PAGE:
Second, for each sample, the marker genes frr and pth, which demonstrated the best and worst performances in accuracy and sensitivity, respectively, among the 3 marker genes, were applied following the same pipeline used in the mock samples. ASVs of the six sample from Sichuan were clustered into OTUs and filtered following the above-mentioned 16S V4 pipeline. Taxonomic assignments for OTUs were performed by blast against frr sequences derived from the customized bee gut bacterial genome sequence database.
Finally, metagenome sequencing of four bee (B0108, B0120, B0154, and B0174) guts was performed using an Illumina Hiseq X 10 platform (300–400 bp insert size, 150 PE) at BGI-Shenzhen. Additional metagenomes of eight worker bee guts (BioProject PRJNA705951) were download from NCBI (Table S6). The metagenome sequencing was used as the gold standard for Gilliamella diversity distributed in the honeybee guts. Shotgun reads mapped to the A. cerana genome (GCF_001442555.1) using BWA aln (version 0.7.16a-r1181, -n 1) (61) were identified as host reads and subsequently excluded. We used the ‘ species’ script in MIDAS with default parameters to estimate the relative abundances of SDPs for each sample. Finally, the results from MGAS were compared to those from metagenome sequencing to assess the performance of the marker genes.

Data availability.

Raw data from MGAS, 16S V4 amplicon and metagenomics sequencing have been submitted to NCBI under BioProject PRJNA772085.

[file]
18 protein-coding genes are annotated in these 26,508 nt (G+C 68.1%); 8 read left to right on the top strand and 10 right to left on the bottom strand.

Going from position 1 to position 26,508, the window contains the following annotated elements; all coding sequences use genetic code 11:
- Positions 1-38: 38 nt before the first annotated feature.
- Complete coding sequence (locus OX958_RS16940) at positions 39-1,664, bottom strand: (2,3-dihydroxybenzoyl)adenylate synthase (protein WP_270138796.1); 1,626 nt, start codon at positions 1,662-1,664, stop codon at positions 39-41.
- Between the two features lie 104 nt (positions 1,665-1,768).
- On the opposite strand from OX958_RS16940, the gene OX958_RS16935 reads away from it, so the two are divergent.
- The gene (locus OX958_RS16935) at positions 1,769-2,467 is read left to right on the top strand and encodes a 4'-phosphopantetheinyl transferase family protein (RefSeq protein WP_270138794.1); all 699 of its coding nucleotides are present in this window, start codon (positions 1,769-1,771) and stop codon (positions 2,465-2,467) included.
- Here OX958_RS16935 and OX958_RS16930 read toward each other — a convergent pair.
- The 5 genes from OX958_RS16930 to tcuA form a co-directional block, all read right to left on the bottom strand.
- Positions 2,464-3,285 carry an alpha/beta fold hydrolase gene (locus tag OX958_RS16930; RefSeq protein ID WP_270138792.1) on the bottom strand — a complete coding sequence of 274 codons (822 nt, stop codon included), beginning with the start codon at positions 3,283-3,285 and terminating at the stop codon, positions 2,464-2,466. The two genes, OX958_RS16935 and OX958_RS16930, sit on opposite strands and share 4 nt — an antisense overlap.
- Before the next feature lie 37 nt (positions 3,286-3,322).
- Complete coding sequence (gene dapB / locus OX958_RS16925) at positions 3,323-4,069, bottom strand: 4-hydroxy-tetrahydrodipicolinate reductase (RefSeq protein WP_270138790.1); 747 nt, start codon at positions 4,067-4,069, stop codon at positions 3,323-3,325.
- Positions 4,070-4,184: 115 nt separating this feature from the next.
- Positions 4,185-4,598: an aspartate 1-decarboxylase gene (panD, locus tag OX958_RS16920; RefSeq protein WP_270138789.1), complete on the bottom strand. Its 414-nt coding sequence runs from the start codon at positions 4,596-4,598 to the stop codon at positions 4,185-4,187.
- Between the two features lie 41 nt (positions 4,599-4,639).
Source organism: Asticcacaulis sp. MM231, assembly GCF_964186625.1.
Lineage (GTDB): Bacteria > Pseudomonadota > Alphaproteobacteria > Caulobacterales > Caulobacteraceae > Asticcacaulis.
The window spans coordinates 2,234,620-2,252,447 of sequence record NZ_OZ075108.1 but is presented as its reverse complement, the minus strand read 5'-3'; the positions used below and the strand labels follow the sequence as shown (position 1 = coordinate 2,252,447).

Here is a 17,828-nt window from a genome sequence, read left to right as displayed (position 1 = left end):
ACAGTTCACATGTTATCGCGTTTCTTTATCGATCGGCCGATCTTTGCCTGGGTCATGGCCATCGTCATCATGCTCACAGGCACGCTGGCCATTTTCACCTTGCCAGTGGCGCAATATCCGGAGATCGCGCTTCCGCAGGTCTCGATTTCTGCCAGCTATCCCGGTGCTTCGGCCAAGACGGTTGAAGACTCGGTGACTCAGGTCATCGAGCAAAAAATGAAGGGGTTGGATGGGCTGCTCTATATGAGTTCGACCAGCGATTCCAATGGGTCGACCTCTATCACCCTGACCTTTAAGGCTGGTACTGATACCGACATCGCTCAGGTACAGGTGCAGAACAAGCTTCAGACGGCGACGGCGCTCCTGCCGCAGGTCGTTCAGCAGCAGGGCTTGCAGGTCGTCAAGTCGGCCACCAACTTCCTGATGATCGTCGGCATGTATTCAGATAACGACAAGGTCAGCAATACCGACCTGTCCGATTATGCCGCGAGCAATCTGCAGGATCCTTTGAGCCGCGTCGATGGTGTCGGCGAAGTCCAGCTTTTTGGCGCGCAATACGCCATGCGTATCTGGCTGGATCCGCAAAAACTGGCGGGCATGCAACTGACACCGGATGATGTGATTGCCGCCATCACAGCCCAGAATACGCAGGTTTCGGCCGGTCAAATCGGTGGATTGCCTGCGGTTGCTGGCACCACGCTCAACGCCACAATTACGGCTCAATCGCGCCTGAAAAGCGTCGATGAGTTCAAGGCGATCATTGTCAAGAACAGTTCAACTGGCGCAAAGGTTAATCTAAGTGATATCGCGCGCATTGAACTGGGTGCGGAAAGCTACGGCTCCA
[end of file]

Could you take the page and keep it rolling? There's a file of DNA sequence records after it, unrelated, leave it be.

This work was supported by the Program of Ministry of Science and Technology of China (2018FY100403), National Natural Science Foundation of China (No. 31772493 and No. 32000346).
We declare no competing financial interests.
Xin Z. and Xue Z. designed, organized and coordinated the study. C.Y. conducted the screening pipeline development, marker gene and 16S V4 amplicon sequencing analysis. Q.S. retrieved the sequences of the 16S and single-copy protein-coding genes and conducted reference-based metagenome mapping. M.T. assisted in sequence variation analysis. S.L. conducted sample collection and SDP identification. Xin Z., Xue Z., C.Y., and Hao Z. wrote the first drafts and all authors contributed to and proofed the manuscript.

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Information & Contributors


Published In

cover image Microbiology Spectrum
Microbiology Spectrum
Volume 10Number 227 April 2022
eLocator: e02105-21
Editor: Courtney J. Robinson, Howard University
PubMed: 35416715


Received: 1 November 2021
Accepted: 19 March 2022
Published online: 13 April 2022


  1. microbiota
  2. SDP
  3. quantification
  4. 16S V4 region
  5. metagenomics
  6. Gilliamella
  7. 16S



Chengfeng Yang
College of Food Science and Nutritional Engineering, China Agricultural University, Beijing, China
Department of Entomology, College of Plant Protection, China Agricultural University, Beijing, China
Qinzhi Su
College of Food Science and Nutritional Engineering, China Agricultural University, Beijing, China
Department of Entomology, College of Plant Protection, China Agricultural University, Beijing, China
Min Tang
Department of Entomology, College of Plant Protection, China Agricultural University, Beijing, China
Shiqi Luo
Department of Entomology, College of Plant Protection, China Agricultural University, Beijing, China
College of Food Science and Nutritional Engineering, China Agricultural University, Beijing, China
Department of Entomology, College of Plant Protection, China Agricultural University, Beijing, China
Department of Entomology, College of Plant Protection, China Agricultural University, Beijing, China


Courtney J. Robinson
Howard University


The authors declare no conflict of interest.